- Meeting abstract
- Open Access
Perceived need for HIV testing among rural and urban African American cocaine users
Addiction Science & Clinical Practicevolume 10, Article number: A74 (2015)
Incidence rates of HIV continue to be disproportionately high among African Americans compared to other races, especially in the South. Although we have some information about testing among African Americans, most surveys do not include homeless, impoverished, or other disenfranchised and therefore hard-to-reach groups, many of whom may be particularly high-risk for HIV infection, and few studies have compared HIV testing among rural and urban African Americans. The purpose of this study, therefore, is to address this gap by systematically examining perceived need for HIV testing among rural as compared to urban African American cocaine users.
This is a cross-sectional, community-based study of 400 not-in-treatment African American cocaine users residing in selected rural and urban areas of Arkansas. We used respondent-driven sampling methods to fill our sample. Face-to-face computer-assisted interviews were conducted in study offices lasting 1½ – 2 hours. A logistic regression model was used to examine the association between perceived need for HIV testing and rural/urban residence, while controlling for demographic and clinical characteristics. Covariates in the model included: demographics (age, gender, education, health insurance), clinical characteristics (lifetime drug abuse treatment, lifetime mental health treatment, routine health-care visit in past year, general health status, ever being tested for hepatitis C or gonorrhea, number of times tested for HIV), access factors (ease of access to HIV testing, availability of HIV testing, skepticism towards medical care, stigma for HIV testing) and behavioral risk factors (perceived risk of acquiring HIV, number of sex partners, inconsistent condom use, ever trading sex for foods or drugs).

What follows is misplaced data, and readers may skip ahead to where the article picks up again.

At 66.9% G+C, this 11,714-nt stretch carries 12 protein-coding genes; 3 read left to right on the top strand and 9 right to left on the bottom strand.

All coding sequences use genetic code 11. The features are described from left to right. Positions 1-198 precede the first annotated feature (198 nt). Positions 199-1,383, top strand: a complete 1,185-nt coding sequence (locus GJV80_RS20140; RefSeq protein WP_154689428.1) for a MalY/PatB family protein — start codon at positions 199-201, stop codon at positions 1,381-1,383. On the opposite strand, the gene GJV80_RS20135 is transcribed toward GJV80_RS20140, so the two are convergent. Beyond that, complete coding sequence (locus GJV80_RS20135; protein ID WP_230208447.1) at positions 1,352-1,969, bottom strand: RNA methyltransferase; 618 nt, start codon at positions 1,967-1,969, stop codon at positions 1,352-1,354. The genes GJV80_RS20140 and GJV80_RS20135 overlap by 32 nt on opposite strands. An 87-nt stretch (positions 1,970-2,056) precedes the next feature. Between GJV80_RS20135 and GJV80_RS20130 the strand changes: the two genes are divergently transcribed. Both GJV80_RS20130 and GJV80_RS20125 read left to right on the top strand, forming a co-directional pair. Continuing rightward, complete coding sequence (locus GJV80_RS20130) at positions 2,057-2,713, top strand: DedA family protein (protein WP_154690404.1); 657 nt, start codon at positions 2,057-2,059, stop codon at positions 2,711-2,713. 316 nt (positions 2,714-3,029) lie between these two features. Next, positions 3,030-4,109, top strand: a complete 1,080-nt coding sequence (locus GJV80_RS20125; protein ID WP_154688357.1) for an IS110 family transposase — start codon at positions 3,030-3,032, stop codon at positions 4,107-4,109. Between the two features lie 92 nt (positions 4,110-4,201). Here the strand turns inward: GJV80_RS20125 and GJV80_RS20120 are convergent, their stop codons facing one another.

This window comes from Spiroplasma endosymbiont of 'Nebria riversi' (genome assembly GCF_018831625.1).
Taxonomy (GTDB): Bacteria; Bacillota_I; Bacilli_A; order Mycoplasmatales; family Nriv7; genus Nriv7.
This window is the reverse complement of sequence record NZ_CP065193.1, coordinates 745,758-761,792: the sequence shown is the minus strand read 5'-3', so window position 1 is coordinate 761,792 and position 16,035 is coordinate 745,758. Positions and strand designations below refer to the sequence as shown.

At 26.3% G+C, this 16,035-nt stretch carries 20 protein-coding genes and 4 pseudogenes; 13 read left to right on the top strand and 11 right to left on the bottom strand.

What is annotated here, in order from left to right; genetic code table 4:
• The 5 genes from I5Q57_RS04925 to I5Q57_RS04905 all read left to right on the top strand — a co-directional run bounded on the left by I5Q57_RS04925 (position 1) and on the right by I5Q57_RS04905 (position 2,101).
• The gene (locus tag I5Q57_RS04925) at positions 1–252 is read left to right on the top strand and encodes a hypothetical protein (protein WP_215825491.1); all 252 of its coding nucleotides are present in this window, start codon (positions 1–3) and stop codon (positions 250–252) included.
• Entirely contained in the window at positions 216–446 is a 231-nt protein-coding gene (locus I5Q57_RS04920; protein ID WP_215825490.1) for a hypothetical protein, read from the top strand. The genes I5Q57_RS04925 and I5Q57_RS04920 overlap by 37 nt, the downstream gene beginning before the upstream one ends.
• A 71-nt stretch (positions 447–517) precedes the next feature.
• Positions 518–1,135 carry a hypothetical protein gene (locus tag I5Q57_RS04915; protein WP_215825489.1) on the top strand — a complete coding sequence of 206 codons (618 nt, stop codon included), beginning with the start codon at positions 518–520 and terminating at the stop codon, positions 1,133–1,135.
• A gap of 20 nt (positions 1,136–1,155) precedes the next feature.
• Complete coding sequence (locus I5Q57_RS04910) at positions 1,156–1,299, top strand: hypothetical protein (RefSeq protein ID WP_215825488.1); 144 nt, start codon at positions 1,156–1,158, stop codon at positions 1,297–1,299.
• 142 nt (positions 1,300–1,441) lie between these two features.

We did not find significant differences among rural and urban African American cocaine users’ perceived need for HIV testing. Female gender, perceived risk for acquiring HIV, stigma, and receipt of testing for other sexually transmitted diseases were each positively and significantly related to perceived need to be tested for HIV in multivariate regression analysis in which all other variables were held constant. Receipt of routine medical care in the past year, being tested for HIV from 3–5 times, and skepticism towards medical care were negatively and significantly related to perceived need for HIV testing. Behavioral risk factors or general health status were not significantly associated with perceived need for HIV testing. Access to testing was not perceived as a significant barrier to testing.
All participants were not-in-treatment, non-injecting drug users, and most reported engaging in risky sex behaviors; however, risky behavior was not associated with perceived need to be tested for HIV. This research underscores the need to reframe HIV prevention programs targeting African American substance users to separate the importance of testing from risky behaviors and to frame testing as taking care of oneself and one’s health.